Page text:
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The word ‘tabby’ refers to any domestic cat with an ‘M’ shape marked on its forehead and narrow vertical stripes on the side of its body. Many breeds of cat have a tabby variety. Often, Tabby owners will wonder if Tabby cats shed?
Tabby cats may shed based on their cat breed. Tabby is a coat pattern and not a determinant of cat shedding. Many cat breeds have a Tabby variety. Besides cat breed there are other factors that could impact if your cat sheds, such as stress, diet, and hydration.
In this article, we’ll dive deeper into why tabby cats shed, how to limit shedding, and which breeds of cats shed the least.
If you wonder what the best products are for your cat, check out this article that will break down all my recommendations for you: Things To Buy For A Cat Right Now!
Tabby Cats and Shedding
Shedding is a part of being a cat owner and comes with all the love and affection you receive from your feline friend. Depending on the breed of your Tabby cat, you may experience more or less shedding. If you have a Domestic Shorthair Tabby like I do, you will likely have a cat that sheds a moderate amount. This means I do some things to try and minimize her shedding, such as brushing, baths, and carefully selecting her food.
However, it pays to learn about the shedding process so you can prepare your home accordingly and limit the amount of fur that ends up on your furniture or carpet.
- Regular brushing helps to control shedding. In addition, brushing your cat will help remove clumps of fur and long hairs that are expected to fall within the next few days.
- Cats shed more in certain seasons. For example, irrespective of breed, tabby cats put on a thicker coat of fur during Winter and tend to shed more around autumn and spring. By keeping track, you can fur-proof your home accordingly and prevent too much hair from getting on your furniture.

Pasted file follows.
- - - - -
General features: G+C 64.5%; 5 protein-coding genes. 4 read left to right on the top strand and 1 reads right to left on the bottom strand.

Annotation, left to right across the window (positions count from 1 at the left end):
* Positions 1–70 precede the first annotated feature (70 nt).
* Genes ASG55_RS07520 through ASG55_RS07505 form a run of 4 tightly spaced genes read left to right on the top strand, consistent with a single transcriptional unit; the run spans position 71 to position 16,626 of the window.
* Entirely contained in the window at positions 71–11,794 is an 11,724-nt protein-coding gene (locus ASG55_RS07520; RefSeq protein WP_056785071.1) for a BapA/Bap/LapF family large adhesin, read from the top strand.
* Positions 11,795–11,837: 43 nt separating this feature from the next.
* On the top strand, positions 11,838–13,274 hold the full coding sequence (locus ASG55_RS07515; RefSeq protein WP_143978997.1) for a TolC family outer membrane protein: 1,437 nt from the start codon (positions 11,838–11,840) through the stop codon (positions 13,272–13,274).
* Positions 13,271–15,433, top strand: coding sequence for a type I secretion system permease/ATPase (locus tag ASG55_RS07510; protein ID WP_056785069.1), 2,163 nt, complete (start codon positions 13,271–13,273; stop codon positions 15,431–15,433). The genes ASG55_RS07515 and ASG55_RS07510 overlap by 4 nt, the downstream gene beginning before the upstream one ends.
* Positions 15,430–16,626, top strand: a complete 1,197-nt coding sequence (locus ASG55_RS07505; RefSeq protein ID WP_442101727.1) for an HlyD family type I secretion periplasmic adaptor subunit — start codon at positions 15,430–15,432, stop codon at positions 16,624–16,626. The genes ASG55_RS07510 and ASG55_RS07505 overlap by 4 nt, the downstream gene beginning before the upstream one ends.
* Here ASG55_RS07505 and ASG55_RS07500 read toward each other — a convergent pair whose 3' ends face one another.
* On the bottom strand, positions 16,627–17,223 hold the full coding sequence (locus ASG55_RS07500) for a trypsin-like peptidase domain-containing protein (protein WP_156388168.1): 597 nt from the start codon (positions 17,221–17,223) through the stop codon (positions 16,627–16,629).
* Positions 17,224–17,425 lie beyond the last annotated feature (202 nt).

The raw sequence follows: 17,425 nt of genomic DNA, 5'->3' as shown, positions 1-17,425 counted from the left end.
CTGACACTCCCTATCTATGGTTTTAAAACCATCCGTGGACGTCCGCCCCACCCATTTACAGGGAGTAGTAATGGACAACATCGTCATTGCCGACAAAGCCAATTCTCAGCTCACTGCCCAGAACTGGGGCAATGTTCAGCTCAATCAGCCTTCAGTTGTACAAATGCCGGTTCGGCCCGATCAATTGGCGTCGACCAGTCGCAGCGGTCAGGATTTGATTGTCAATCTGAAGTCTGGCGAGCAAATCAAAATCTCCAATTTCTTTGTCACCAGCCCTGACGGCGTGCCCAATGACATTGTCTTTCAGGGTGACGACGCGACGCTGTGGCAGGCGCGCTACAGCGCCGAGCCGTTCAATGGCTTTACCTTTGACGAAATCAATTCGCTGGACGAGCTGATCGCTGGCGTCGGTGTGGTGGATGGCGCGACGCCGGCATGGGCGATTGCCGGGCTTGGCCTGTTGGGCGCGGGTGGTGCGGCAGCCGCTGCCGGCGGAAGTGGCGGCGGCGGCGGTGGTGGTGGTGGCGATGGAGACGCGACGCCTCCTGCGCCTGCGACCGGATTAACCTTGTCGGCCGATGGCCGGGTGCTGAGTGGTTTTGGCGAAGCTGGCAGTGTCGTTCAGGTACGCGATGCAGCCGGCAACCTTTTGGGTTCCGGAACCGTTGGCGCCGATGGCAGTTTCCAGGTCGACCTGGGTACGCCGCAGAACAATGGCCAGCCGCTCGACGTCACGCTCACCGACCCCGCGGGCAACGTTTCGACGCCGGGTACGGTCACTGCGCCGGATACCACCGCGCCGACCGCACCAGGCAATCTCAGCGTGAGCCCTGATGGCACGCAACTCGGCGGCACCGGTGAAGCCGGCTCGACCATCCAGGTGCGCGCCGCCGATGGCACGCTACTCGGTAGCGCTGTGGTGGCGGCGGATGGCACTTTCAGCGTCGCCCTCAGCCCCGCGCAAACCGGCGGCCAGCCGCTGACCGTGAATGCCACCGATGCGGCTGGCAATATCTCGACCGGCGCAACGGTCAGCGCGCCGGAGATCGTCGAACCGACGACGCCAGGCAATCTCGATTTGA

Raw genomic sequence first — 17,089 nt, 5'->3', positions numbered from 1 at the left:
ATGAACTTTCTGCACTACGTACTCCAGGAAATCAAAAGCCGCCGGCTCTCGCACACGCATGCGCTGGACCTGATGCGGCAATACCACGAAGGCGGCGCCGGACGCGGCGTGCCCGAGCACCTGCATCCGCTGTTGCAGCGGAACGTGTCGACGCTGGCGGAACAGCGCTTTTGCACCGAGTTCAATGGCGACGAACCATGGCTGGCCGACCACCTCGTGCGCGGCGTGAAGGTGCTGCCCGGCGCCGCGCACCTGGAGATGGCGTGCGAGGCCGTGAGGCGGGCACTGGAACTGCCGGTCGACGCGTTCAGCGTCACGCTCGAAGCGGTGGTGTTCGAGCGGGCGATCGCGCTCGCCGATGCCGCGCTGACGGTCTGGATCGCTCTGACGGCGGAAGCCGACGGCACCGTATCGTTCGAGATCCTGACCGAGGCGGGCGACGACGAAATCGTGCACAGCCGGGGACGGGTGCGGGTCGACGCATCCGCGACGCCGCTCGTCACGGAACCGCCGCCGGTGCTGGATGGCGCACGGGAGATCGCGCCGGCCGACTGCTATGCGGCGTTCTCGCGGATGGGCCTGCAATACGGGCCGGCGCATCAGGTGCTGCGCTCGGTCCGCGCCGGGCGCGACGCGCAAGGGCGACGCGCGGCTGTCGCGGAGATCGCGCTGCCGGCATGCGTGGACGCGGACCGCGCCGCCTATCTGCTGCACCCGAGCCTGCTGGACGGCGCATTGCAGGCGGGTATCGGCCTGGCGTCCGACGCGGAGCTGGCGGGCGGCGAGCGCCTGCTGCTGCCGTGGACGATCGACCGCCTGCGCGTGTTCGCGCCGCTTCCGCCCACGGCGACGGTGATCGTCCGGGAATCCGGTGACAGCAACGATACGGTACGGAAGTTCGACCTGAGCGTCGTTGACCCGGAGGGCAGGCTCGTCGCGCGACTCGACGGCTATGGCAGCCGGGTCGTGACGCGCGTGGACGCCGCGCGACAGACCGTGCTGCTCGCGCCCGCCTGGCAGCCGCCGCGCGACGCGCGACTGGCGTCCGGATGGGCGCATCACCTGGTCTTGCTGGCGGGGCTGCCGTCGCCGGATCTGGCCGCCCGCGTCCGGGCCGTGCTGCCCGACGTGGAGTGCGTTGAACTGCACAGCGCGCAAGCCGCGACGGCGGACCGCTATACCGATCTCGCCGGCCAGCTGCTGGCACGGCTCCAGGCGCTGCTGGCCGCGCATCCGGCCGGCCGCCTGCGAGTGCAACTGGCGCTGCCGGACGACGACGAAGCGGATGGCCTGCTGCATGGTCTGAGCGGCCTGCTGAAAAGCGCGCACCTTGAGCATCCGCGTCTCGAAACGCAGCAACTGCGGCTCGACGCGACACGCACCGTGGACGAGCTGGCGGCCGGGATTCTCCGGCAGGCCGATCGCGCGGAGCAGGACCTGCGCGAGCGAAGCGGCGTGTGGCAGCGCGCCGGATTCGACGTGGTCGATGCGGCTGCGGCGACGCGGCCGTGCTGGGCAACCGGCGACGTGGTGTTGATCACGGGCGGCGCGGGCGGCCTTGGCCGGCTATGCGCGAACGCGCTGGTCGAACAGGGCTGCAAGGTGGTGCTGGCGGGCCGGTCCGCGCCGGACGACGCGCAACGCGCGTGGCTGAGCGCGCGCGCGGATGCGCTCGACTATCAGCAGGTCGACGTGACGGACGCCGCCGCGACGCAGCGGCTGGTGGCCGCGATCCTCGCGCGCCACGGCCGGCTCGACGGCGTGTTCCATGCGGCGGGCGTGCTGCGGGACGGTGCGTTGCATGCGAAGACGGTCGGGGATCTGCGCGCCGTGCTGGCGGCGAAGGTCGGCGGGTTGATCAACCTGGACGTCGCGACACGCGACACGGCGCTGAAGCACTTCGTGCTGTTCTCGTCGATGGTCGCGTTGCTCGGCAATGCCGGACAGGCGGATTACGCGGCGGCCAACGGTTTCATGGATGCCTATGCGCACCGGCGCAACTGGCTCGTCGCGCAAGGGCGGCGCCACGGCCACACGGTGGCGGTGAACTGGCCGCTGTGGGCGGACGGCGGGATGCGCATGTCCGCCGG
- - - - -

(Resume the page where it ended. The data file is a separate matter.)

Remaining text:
- Some cat breeds shed more. As mentioned, ‘tabby’ refers to a distinct pattern and not the type of cat. You can find tabby cats under every breed, and the rate at which they shed will differ based on their breed.
How Do I Stop My Tabby Cat from Shedding?
Your tabby cat may be shedding for various reasons, and sometimes it can be challenging to pinpoint the cause of excess shedding.
You can take measures to limit how much fur your cat sheds, which include
- Watching your cat’s diet.
- Creating a stable home environment for your cat.
- Bathing your cat.
- Keeping your cat indoors.
- Brushing your cat.
- Keeping your cat hydrated.
|Ways to Limit Cat Shedding||Description|
|Watching Your Cat’s Diet.||Work with your veterinarian to ensure you feed your cat the right foods and the right amount of daily calories.|
|Creating a Stable Home Environment for Your Cat.||Limit the amount of change, give your cat affection, ensure your cat feels safe and has safe spaces to spend time.|
|Give Your Cat a Bath.||Depending on your Tabby cat’s breed, you will likely want to give your cat a bath at a regular interval to cut down on the amount of shedding fur.|
|Keep Your Cat Indoors.||Indoor cats shed year-round but will usually shed far less than year-round than outdoor cats will shed after Winter.|